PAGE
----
Parent training, not teacher raises, will improve NM student performance - Albuquerque Journal

Parent training, not teacher raises, will improve NM student performance

The public debate now raging regarding how to spend additional educational money has boiled down to a binary argument: give teachers a raise based on student performance or give teachers a raise without factoring in student performance. Although teachers should be paid well, I am a firm believer that paying teachers more will not improve student performance. And improving New Mexico’s student performance is the core issue that should be targeted with any new money. I propose thinking a little differently about where and how to apply this windfall.

Education is a three-legged stool, where one leg is the students, the second leg is the entire educational infrastructure and the third is the parents, or home support. And, like any three-legged stool, when one leg breaks, the system collapses. The New Mexico public education stool collapsed long ago as New Mexico always falls at the bottom of any national educational measure.

In the student population leg, individual abilities are distributed normally. Natural ability can be considered inherited, God-given, or the sum of a set of unique DNA sequences, but it is the unique stuff with which we are born. Some people are naturally great at math, while others are not. Some like drama, while others like science. Some people work with their hands, while others prefer a desk. Teachers understand this as a core factor in their craft, but there is not much a teacher or school system can do to change or improve this first leg of the stool.

In the school system infrastructure leg, facilities, curricula, administration, programs, bus services, classroom supplies, teachers, etc., are all critical pieces. Currently, the teacher’s pay debate is … part of this leg of the stool. Naturally, money has always been necessary to establish and maintain this leg, and most money allocated for education should flow into this leg of the stool. Most, but in my proposal, not all.

The third leg is the support structure the students have at home. This is the most difficult part of the stool to influence and control, so this leg is mostly ignored or, at best, given lip service. However, if reinforced in a meaningful way, this is where student performance would improve. But, beyond giving traditional lip service, what can a system do to strengthen this leg?

My approach is to teach parents and guardians to be better parents and guardians, at least as far as their parenting involves their child’s education.

Here is the plan. The school year is 10 months long. Once a month, each school offers a 60-minute seminar, in the evening, for each grade level from K to middle school. Parents and adult guardians are paid to attend. Five of the 10 seminars would deal with specific grade-level topics, such as performance norms and expectations, where and how to access tutoring, reading requirements, discipline, homework, classroom book reviews, the use of technology in the classroom, developmental issues, etc.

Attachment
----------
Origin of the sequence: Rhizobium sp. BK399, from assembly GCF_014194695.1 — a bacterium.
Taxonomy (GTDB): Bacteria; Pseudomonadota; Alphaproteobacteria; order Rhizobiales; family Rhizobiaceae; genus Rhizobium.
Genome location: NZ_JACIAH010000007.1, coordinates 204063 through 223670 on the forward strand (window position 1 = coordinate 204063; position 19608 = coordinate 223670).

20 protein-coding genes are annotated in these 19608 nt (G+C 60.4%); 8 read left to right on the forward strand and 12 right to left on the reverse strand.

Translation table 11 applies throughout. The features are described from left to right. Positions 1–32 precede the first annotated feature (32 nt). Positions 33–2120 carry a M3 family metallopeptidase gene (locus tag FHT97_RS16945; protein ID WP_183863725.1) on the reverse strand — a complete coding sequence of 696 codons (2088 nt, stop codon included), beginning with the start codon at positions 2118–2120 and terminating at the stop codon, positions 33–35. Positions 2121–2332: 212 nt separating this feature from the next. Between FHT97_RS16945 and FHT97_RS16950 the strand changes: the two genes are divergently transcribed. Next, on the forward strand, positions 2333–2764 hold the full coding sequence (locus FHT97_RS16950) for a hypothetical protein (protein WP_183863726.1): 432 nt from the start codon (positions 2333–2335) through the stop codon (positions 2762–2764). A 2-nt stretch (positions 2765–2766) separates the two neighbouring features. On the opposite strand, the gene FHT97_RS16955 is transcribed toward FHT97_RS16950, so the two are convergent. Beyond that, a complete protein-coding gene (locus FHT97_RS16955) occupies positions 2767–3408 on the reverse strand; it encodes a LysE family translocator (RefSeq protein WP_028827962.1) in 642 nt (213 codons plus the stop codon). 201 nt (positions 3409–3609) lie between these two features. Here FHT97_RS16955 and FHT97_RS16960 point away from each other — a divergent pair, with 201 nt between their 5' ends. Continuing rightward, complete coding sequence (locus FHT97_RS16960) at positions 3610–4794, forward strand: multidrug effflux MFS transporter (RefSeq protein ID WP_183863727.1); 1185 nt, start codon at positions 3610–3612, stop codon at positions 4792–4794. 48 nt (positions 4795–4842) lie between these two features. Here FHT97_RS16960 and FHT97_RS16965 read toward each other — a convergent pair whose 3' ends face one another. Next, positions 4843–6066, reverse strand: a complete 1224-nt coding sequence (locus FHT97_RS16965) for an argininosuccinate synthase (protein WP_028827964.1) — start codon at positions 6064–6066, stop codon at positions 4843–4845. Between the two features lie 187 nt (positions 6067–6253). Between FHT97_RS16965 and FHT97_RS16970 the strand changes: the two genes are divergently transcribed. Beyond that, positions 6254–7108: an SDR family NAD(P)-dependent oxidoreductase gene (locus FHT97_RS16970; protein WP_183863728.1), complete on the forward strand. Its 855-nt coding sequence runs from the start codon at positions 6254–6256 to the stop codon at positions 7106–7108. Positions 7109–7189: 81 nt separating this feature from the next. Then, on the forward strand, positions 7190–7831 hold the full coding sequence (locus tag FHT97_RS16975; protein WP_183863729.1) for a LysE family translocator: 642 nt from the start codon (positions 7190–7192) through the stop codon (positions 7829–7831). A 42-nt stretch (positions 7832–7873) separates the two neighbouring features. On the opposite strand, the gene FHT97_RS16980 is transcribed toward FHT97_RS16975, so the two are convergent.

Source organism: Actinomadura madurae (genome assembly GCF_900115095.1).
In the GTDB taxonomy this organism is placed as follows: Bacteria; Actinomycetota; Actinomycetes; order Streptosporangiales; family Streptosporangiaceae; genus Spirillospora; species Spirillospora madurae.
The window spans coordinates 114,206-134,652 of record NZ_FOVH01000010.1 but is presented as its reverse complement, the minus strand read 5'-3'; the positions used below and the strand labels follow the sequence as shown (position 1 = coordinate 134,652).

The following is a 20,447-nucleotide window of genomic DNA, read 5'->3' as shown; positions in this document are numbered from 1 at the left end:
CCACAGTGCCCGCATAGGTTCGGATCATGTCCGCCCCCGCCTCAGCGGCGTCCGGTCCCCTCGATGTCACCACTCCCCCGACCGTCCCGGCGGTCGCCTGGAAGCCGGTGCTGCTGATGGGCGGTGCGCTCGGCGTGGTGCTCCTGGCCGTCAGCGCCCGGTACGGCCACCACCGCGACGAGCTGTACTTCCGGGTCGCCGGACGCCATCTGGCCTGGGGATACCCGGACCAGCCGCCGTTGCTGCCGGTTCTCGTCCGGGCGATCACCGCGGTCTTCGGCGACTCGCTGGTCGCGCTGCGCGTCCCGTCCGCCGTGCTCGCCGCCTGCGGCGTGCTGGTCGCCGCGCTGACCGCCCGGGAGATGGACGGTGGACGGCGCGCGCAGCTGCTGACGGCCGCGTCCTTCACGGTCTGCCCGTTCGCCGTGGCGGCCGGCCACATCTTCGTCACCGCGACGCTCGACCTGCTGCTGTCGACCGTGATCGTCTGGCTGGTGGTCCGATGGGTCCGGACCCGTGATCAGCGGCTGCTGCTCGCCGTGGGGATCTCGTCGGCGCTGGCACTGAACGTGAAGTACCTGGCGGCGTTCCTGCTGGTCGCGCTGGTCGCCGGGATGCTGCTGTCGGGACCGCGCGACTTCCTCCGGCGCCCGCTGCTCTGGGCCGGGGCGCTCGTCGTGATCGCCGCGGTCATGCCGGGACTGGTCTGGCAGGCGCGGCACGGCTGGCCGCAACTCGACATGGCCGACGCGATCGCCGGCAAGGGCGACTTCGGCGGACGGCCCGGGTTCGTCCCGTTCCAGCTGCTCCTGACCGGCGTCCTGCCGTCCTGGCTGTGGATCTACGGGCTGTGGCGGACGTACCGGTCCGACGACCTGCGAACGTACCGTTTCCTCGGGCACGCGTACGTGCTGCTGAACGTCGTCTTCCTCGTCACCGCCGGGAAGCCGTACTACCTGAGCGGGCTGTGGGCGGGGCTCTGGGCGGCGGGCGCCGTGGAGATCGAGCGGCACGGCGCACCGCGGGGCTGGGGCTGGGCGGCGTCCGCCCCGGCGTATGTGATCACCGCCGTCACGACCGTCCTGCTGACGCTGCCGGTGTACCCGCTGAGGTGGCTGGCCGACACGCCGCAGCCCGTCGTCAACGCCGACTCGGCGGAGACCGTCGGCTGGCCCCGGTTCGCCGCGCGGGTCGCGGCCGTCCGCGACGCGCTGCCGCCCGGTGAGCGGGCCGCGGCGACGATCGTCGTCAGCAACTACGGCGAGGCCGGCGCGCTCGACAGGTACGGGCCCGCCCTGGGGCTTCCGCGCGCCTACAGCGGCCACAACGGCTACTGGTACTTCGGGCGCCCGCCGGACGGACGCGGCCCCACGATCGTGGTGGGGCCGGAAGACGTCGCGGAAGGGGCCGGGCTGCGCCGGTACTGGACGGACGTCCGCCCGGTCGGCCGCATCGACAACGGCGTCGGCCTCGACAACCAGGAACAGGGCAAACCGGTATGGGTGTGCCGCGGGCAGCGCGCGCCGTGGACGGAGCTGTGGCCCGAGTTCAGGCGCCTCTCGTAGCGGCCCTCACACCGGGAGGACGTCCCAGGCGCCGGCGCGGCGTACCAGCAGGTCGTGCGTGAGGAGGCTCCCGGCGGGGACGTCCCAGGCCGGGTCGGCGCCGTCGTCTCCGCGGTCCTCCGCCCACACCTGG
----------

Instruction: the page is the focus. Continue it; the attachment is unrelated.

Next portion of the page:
The second five would address more general educational processes and child developmental issues appropriate for each grade level. Topics might include the need for exercise, diet, cellphone down time, how to deal with peer pressure and bullying, setting up a homework environment, online learning, how to talk to kids about drugs, safety, processes to … address performance concerns, etc. If parents attend the seminars, they receive money from the state at a rate based on attendance. Let’s say $100 per student per session attended. Some might argue that paying parents to attend these sessions is inappropriate, but I would consider teaching parents how to parent better an investment in education.

Implement a trial program first. Teachers and administrators who develop and make this evening presentation would be paid. However, certain expenditures, such as buying new curricula, starting elective building improvements and staff pay raises, would be suspended for four years. Evaluation metrics could be established and remain unchanged for four years. Let’s try this approach and see if it helps. If, after this trial period, performance is improved, the program becomes an integral part of the school process and factored into future budgets.

More money for teachers has not improved student performance so far. Our rating is so bad that we should try something different.


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